This early quartet tends to be rated less highly than its successors, and the Endellions sensibly pay respect to the Andante’s richness of texture while not laying too great an emotional burden upon it. They take the expressive Adagio of Op. 18 No. 1 gravely, and with a restraint that causes the violent outbursts near the end to sound the more shocking. As a fascinating addition to the cycle, the disc includes Beethoven’s original version of the work, which he later dismissed in favour of the more familiar one, since ‘only now have I learnt how to write string quartets properly’. Most composers would be happy to have written the discarded version, but Beethoven’s second thoughts undoubtedly produced a tauter, stronger and more dramatic piece. Yet they weren’t even exactly his second thoughts: sketches show that the original opening was actually his ninth attempt at getting right a theme whose toughness and versatility was what he was struggling to find for the music he wanted.
The Endellions’ sense of the contrasts in this set of six quartets serves them well. They have the length of phrase, deriving from a sure feeling for the harmony, to find the essential grace in the melodic lines of the opening movement of No. 4, while also having the wit to let the lightly ingenious counterpoint of the Scherzo almost veer into a waltz by the end; and then to succeed it by what must have then been the darkest minuet ever written. The light simplicity of No. 5 includes a rollicking performance of the fifth variation in the Andante, rougher than anything in Haydn and matching the ungainly bounds in the Scherzo of No. 1 in the set. The opening Allegro con brio of No. 6 possibly overstates the brio but they are brilliant in the Scherzo, with its bewildering rhythms: Beethoven’s time signature is 3/4 but much of the music is notated in 6/8, and the players produce just the right sense of heady confusion. Their doleful manner in ‘La malinconia’ anticipates later and darker emotions.
The Middle Quartets: the Razumovskys, Op. 74 and Op. 95
These emotions begin to gather and deepen with the quartets of what is usually described as Beethoven’s ‘middle period’. The six years after the Op. 18 set and before the Razumovsky Quartets of 1805-06 were filled with much, not least the first three symphonies and the first version of Fidelio, and one of the features of the expansion in Beethoven’s quartet style was the extra weight he gave to slow movements. The Endellions make sensitive differentiation in the Razumovskys between the Adagio of No. 1 – in which there are subtle contrasts of expressive vibrato or lack of it in the increasing richness of the textures – and then the mood of the other two slow movements. The sense of serenity they bring to the Molto Adagio of No. 2 (Beethoven specifically asks for ‘much feeling’) differs from their mysteriously inward mood in the Andante (‘quasi Allegretto’) of No. 3, and for that matter with the Adagio of the so-called ‘Harp’ Quartet, Op. 74. Here, commentators as well as performers have disagreed to a surprising extent as to whether the feeling is happy or unrelievedly sad. The Endellions give it a poignancy that, as before, intensifies with the expressive ornamentation of the theme.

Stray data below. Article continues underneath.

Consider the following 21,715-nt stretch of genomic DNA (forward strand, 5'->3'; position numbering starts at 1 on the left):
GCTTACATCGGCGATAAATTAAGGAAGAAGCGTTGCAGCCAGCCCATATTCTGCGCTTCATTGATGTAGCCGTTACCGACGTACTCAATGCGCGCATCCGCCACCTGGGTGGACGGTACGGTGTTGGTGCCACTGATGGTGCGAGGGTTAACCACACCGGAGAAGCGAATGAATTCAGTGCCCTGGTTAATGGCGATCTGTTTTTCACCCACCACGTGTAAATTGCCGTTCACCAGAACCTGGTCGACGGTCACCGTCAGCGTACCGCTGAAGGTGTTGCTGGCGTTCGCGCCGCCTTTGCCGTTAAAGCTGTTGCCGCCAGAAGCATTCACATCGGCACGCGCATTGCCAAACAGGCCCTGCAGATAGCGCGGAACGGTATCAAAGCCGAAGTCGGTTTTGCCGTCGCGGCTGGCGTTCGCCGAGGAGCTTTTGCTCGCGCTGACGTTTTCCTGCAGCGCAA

Elsewhere in the Razumovskys, the Endellions extend the expressive range from Op. 18. In the Allegretto vivace of No. 1 they take the marking ‘sempre scherzando’ to mean not merely skittish but a detailed play of both textures and rhythm, very effectively before they plunge into the Adagio, and they perform the finale in a very open fashion after the complexities that have gone before. In No. 2 there is a delightful lilt to the Allegretto, with its clever cross-rhythms, and the gentle transformation of the Russian theme (one of Beethoven’s most affecting surprises) is apt preparation for a finale that benefits much more from the light touch it gets here than from grim forcefulness. On the other hand, in the fugal finale of No. 3 they go hell for leather, brilliantly.
Their performances can also accommodate such outbursts as the almost manic frenzy of the first violin¹s quasi-cadenza near the end of the opening Allegro over the ‘harp’ pizzicatos in Op. 74, as well as the passages in the opening Allegro con brio of Op. 95. This, Beethoven’s so-called ‘Quartett serioso’, is well described as ‘sparer in texture and … much more explosive in manner’ by Philip Radcliffe (in Beethoven’s String Quartets ¬ London; 1965 ¬ one of the best of such guides). It is a demanding work: the Endellions do well, with compact but lucid phrasing, to maintain tension and clarity, and with a toughness of rhythm in the Scherzo to make sense of Beethoven’s challenging instruction Allegro assai vivace ma serioso.
The Late Quartets